[FOM] mathematics as formal

Steven Ericsson-Zenith steven at semeiosis.org
Thu Mar 27 17:14:50 EDT 2008

On Mar 25, 2008, at 2:00 PM, Timothy Y. Chow wrote:
> Here is a way to approach the question of the "mathematics of  
> aliens" that
> is (perhaps) not entirely speculative.
> ... it seems to me that if there is
> extraterrestrial life, it will more likely resemble bacteria or  
> plants or
> possibly insects than humans.
> The fact that terrestrial bacteria/plants/insects are not  
> "intelligent"
> according to our usual notion of the term shouldn't, in my mind,  
> preclude
> us from imagining that there might be extraterrestrial life that is
> "structurally" similar to bacteria/plants/insects but that is still
> "intelligent" in the sense of having the ability to manipulate the
> environment in sophisticated ways in order to promote its own  
> existence.

Yet our species has a clear structural advantage given the opposable  
thumb. We are able to place detailed records in the world that are  
identifiable and accessible to future generations. We construct vast  
legacies of these records. I will argue that this is not simply  
because we are "intelligent" in the sense that we have an  
extraordinary brain.

Dolphins, for example, have brains that seem much more sophisticated  
than ours, yet they lack the structural capacity to record and  
preserve for future generations. With our new technological capacity  
we could actually put this to the test by providing a community of  
dolphins with that capacity.

So there does appear to be a structural requirement that would forbid  
the type of intelligence that our species manifests in species without  
that structure, aside from any requirement to actually develop a  
nervous system.

> It seems intuitively to me that some form of *memory* would be  
> necessary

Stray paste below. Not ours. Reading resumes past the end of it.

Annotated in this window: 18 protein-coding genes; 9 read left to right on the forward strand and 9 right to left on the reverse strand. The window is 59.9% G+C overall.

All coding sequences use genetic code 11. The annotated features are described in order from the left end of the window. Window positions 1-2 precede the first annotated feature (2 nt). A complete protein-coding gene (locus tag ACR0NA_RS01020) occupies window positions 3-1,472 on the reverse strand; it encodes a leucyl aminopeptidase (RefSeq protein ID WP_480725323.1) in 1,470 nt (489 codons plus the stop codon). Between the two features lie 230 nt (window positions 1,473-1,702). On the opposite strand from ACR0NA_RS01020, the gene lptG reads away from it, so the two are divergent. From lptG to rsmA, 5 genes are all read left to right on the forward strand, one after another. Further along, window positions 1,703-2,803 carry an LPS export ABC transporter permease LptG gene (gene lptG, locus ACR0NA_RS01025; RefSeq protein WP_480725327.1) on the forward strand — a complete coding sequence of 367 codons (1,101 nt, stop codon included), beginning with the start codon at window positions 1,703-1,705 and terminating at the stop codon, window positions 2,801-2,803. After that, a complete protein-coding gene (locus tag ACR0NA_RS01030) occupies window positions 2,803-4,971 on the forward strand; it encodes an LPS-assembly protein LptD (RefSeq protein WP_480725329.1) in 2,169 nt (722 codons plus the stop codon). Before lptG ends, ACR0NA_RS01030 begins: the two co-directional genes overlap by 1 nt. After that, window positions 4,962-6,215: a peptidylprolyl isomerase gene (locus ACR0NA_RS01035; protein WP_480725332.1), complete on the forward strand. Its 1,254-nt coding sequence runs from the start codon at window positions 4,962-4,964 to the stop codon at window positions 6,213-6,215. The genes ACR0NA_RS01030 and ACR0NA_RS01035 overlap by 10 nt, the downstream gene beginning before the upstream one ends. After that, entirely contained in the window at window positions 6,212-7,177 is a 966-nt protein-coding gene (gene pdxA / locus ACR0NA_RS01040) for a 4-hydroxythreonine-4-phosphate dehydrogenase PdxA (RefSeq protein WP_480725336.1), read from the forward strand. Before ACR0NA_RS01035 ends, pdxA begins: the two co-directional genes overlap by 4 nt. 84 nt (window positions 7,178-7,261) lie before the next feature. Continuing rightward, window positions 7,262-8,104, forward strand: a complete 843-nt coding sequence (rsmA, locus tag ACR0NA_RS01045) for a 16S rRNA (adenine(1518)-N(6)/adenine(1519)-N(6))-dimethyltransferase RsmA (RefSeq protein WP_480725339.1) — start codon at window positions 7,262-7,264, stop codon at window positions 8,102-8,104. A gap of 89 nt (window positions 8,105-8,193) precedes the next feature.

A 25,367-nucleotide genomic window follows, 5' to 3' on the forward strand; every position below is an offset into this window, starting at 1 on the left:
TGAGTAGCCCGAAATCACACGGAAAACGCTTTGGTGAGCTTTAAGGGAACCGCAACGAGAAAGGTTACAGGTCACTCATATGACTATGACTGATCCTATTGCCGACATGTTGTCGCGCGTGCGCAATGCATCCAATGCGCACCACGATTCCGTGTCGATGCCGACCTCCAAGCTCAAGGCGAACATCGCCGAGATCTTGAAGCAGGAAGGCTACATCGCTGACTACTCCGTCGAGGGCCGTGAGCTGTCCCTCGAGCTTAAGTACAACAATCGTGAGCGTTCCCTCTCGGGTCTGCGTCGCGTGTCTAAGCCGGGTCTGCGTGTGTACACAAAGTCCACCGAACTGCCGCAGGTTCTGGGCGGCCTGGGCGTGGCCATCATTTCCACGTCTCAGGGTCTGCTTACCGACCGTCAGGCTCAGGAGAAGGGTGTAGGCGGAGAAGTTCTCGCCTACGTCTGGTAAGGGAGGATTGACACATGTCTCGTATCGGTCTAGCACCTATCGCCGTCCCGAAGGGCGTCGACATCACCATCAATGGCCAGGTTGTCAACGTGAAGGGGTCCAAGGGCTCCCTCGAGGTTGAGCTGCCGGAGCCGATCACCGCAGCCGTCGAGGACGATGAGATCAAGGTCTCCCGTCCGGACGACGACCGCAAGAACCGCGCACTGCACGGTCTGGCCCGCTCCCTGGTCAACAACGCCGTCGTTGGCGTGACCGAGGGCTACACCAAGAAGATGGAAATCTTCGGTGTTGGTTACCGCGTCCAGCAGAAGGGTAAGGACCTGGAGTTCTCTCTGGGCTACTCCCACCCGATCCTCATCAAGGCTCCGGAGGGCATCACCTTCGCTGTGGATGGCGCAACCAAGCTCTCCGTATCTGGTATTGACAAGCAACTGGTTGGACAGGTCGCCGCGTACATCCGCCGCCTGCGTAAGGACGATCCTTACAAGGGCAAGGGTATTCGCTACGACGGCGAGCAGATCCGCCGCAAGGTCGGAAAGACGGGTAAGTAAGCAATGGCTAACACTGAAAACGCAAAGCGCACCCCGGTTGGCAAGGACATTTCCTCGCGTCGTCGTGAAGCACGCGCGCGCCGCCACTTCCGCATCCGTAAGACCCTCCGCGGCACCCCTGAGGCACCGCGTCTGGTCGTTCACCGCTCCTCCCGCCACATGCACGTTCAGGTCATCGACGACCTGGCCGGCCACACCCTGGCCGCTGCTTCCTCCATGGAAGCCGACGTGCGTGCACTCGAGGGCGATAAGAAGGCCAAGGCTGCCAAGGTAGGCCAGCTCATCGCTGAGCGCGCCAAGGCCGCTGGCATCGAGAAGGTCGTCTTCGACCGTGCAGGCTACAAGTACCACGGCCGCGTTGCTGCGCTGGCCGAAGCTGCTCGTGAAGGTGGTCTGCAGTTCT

> for advanced technology.  (By using the word "memory" I don't want to
> imply that the aliens are necessarily "conscious" (whatever that  
> means);
> the storage medium could take on any of a wide variety of forms.)

Memory of some kind seems an obvious requirement (and some form of it  
may be pervasive). However, I have come to believe that our own  
physiological capacity for memory is really very primitive/poor (and  
ultimately inadequate for our intellectual goals) and should likely be  
something that is improved upon in more advanced species.

It is feasible, perhaps, that a species could develop such an extreme  
and vivid memory capacity and the mechanisms to transmit such memory  
to others (in ways different from our own) under pressure of natural  
selection. Those circumstances do not exist here but may elsewhere,  
and if they existed could circumvent the structural requirement I  
mention above.

> But
> whether the aliens would necessarily have "mathematics" is less  
> clear to
> me.

Arithmetic and Geometry seem to be necessary precursors to a broader  
"mathematics" and they are the necessary product of reference.  
Assuming that all communications among species members require an  
increasingly refined response to the questions "Where?" and "How  
many?" I do expect mathematics to be a universal characteristic of  
higher forms of intelligence.

Now whether or not they find prime numbers at all interesting really  
depends upon how useful it is perceived to be to investigate the  
matter. We have discovered, it seems, that apparently idle pursuits  
(such as deep inquiry) occasionally produce remarkable insights into  
the world, and that the discovery of these insights provides the  
species with some equally remarkable benefits.

> The reason I believe that these questions are not entirely  
> speculative is
> that one might, in principle, be able to build such "alien life forms"
> here on earth.  The question of whether "aliens" with advanced
> technological capabilities could be constructed without slavishly
> mimicking human (or for that matter, any known biological) systems  
> then
> becomes an empirical question.

I agree.

With respect,

Dr. Steven Ericsson-Zenith
Institute for Advanced Science & Engineering

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